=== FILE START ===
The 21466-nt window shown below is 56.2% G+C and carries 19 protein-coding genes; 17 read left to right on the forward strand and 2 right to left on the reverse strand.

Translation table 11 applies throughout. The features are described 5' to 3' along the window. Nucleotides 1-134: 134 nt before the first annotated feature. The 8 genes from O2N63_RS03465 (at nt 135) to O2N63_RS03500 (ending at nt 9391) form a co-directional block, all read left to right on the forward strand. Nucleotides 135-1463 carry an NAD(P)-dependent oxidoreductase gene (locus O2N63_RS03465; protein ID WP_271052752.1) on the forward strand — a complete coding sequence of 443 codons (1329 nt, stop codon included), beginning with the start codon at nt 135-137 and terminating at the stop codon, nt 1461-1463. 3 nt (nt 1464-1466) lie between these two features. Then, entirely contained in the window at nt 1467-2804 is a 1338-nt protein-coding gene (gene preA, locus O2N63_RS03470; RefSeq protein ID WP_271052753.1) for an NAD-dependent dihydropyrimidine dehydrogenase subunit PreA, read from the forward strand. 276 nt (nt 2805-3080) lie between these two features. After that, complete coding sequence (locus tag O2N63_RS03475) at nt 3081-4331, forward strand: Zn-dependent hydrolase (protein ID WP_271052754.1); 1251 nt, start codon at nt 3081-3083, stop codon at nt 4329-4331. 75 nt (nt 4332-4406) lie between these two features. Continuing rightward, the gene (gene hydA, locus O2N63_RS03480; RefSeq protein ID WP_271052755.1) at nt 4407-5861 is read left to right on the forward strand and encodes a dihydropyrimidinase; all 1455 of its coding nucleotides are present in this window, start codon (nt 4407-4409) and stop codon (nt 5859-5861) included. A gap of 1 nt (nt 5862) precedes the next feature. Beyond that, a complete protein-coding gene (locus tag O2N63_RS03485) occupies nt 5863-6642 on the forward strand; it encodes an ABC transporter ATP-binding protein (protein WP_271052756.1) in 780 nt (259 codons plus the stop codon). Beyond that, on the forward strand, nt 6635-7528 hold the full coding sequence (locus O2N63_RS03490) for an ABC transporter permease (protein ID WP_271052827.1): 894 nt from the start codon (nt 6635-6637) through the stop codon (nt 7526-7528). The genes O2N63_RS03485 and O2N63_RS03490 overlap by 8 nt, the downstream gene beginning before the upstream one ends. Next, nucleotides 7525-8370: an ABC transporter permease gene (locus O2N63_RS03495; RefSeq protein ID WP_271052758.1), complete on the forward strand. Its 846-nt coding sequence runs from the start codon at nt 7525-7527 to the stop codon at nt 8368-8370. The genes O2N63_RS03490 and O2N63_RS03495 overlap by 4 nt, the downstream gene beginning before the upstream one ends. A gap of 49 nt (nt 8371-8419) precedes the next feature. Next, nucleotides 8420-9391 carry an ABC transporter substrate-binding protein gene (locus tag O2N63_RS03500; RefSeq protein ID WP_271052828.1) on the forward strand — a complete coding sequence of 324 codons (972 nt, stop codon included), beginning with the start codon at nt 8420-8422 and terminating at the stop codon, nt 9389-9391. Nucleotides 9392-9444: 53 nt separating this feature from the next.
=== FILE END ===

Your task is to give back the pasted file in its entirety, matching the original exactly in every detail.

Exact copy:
The 21466-nt window shown below is 56.2% G+C and carries 19 protein-coding genes; 17 read left to right on the forward strand and 2 right to left on the reverse strand.

Translation table 11 applies throughout. The features are described 5' to 3' along the window. Nucleotides 1-134: 134 nt before the first annotated feature. The 8 genes from O2N63_RS03465 (at nt 135) to O2N63_RS03500 (ending at nt 9391) form a co-directional block, all read left to right on the forward strand. Nucleotides 135-1463 carry an NAD(P)-dependent oxidoreductase gene (locus O2N63_RS03465; protein ID WP_271052752.1) on the forward strand — a complete coding sequence of 443 codons (1329 nt, stop codon included), beginning with the start codon at nt 135-137 and terminating at the stop codon, nt 1461-1463. 3 nt (nt 1464-1466) lie between these two features. Then, entirely contained in the window at nt 1467-2804 is a 1338-nt protein-coding gene (gene preA, locus O2N63_RS03470; RefSeq protein ID WP_271052753.1) for an NAD-dependent dihydropyrimidine dehydrogenase subunit PreA, read from the forward strand. 276 nt (nt 2805-3080) lie between these two features. After that, complete coding sequence (locus tag O2N63_RS03475) at nt 3081-4331, forward strand: Zn-dependent hydrolase (protein ID WP_271052754.1); 1251 nt, start codon at nt 3081-3083, stop codon at nt 4329-4331. 75 nt (nt 4332-4406) lie between these two features. Continuing rightward, the gene (gene hydA, locus O2N63_RS03480; RefSeq protein ID WP_271052755.1) at nt 4407-5861 is read left to right on the forward strand and encodes a dihydropyrimidinase; all 1455 of its coding nucleotides are present in this window, start codon (nt 4407-4409) and stop codon (nt 5859-5861) included. A gap of 1 nt (nt 5862) precedes the next feature. Beyond that, a complete protein-coding gene (locus tag O2N63_RS03485) occupies nt 5863-6642 on the forward strand; it encodes an ABC transporter ATP-binding protein (protein WP_271052756.1) in 780 nt (259 codons plus the stop codon). Beyond that, on the forward strand, nt 6635-7528 hold the full coding sequence (locus O2N63_RS03490) for an ABC transporter permease (protein ID WP_271052827.1): 894 nt from the start codon (nt 6635-6637) through the stop codon (nt 7526-7528). The genes O2N63_RS03485 and O2N63_RS03490 overlap by 8 nt, the downstream gene beginning before the upstream one ends. Next, nucleotides 7525-8370: an ABC transporter permease gene (locus O2N63_RS03495; RefSeq protein ID WP_271052758.1), complete on the forward strand. Its 846-nt coding sequence runs from the start codon at nt 7525-7527 to the stop codon at nt 8368-8370. The genes O2N63_RS03490 and O2N63_RS03495 overlap by 4 nt, the downstream gene beginning before the upstream one ends. A gap of 49 nt (nt 8371-8419) precedes the next feature. Next, nucleotides 8420-9391 carry an ABC transporter substrate-binding protein gene (locus tag O2N63_RS03500; RefSeq protein ID WP_271052828.1) on the forward strand — a complete coding sequence of 324 codons (972 nt, stop codon included), beginning with the start codon at nt 8420-8422 and terminating at the stop codon, nt 9389-9391. Nucleotides 9392-9444: 53 nt separating this feature from the next.